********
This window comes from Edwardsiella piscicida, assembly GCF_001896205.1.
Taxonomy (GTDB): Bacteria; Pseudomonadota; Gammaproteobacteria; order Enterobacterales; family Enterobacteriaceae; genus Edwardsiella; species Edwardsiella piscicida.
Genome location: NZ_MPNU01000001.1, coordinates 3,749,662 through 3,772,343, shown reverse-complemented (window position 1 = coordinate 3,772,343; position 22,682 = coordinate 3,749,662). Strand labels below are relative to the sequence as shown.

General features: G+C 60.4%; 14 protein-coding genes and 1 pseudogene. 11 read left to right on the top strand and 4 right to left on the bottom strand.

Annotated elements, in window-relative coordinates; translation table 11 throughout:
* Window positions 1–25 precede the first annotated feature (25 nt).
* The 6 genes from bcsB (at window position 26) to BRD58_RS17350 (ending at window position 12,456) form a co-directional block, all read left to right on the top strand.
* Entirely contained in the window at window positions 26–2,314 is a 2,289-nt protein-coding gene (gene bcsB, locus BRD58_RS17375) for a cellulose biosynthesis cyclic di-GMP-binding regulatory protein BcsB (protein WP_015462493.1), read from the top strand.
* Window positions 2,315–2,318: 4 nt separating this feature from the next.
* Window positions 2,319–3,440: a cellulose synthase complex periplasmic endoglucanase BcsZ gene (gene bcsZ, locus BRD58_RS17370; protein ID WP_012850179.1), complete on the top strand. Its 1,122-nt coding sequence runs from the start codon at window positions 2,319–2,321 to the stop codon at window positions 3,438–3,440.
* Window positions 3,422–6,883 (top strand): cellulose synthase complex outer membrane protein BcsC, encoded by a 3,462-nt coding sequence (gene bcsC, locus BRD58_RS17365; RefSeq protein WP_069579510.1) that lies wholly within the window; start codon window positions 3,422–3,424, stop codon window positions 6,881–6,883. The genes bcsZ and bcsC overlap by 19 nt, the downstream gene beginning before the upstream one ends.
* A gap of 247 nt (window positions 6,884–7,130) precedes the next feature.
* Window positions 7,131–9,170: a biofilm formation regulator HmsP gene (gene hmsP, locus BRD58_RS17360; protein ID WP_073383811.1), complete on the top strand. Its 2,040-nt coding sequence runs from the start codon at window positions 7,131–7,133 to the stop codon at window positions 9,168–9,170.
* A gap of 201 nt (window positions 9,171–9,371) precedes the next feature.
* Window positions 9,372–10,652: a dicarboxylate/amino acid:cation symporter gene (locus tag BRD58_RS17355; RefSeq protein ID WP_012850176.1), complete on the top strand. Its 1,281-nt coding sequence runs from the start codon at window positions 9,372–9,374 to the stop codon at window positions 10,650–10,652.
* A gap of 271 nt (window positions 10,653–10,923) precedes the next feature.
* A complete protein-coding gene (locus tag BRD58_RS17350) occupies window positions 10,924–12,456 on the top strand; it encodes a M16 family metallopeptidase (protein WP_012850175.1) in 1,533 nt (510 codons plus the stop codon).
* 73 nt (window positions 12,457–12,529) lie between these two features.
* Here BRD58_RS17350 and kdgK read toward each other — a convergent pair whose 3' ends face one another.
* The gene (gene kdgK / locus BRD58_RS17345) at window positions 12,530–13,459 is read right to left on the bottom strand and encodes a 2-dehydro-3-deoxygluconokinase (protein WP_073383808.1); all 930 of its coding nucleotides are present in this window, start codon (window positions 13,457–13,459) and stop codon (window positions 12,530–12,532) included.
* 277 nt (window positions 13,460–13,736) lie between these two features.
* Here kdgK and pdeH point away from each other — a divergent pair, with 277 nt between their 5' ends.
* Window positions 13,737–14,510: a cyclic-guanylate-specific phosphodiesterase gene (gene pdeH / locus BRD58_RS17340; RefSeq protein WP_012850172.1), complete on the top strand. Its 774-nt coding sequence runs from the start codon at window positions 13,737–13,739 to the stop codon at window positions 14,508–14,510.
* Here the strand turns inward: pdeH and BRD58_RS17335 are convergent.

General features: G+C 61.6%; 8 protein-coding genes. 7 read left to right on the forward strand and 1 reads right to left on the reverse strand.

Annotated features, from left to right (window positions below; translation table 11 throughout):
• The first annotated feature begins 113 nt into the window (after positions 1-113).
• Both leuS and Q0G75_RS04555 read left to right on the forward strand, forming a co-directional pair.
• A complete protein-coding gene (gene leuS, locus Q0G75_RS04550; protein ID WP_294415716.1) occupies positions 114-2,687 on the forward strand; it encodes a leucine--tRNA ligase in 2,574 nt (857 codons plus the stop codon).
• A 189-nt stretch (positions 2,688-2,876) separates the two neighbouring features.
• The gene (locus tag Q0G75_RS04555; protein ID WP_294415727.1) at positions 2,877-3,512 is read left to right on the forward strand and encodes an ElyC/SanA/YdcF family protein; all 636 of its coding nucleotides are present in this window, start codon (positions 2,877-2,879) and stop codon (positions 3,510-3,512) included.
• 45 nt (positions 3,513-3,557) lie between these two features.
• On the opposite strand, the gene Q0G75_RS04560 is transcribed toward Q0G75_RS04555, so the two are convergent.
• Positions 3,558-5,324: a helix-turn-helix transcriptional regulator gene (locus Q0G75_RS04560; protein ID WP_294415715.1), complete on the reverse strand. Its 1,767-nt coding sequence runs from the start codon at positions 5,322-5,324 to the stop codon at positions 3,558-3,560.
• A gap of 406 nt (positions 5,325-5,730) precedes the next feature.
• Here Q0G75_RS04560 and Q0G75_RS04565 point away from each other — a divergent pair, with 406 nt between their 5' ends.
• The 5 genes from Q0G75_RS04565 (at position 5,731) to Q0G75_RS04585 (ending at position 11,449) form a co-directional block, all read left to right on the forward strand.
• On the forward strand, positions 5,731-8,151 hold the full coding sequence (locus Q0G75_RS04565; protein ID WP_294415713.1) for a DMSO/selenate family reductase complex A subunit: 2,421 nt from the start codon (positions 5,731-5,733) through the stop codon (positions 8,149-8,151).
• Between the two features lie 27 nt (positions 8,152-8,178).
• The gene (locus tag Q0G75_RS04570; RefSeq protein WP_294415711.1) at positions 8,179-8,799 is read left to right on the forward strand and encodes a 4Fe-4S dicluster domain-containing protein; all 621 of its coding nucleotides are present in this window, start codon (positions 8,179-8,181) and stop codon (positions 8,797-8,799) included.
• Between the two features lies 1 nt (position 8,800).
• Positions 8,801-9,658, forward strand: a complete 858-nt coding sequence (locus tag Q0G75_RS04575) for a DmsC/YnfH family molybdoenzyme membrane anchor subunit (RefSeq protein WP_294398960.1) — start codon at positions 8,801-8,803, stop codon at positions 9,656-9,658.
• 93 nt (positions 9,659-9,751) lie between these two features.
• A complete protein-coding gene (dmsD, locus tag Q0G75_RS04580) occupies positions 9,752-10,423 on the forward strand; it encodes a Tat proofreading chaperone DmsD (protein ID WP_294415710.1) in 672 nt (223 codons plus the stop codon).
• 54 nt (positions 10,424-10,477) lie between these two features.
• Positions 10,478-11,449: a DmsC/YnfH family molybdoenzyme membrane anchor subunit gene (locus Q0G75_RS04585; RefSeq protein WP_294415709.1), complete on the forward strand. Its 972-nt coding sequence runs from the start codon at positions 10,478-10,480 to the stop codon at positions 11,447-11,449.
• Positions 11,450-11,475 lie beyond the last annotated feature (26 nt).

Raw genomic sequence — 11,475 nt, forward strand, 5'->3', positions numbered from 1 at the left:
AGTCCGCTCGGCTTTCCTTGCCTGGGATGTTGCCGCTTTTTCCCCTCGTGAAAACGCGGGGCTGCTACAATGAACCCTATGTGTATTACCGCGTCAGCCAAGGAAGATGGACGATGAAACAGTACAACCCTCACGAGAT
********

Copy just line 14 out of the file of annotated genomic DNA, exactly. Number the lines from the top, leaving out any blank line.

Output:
* A gap of 201 nt (window positions 9,171–9,371) precedes the next feature.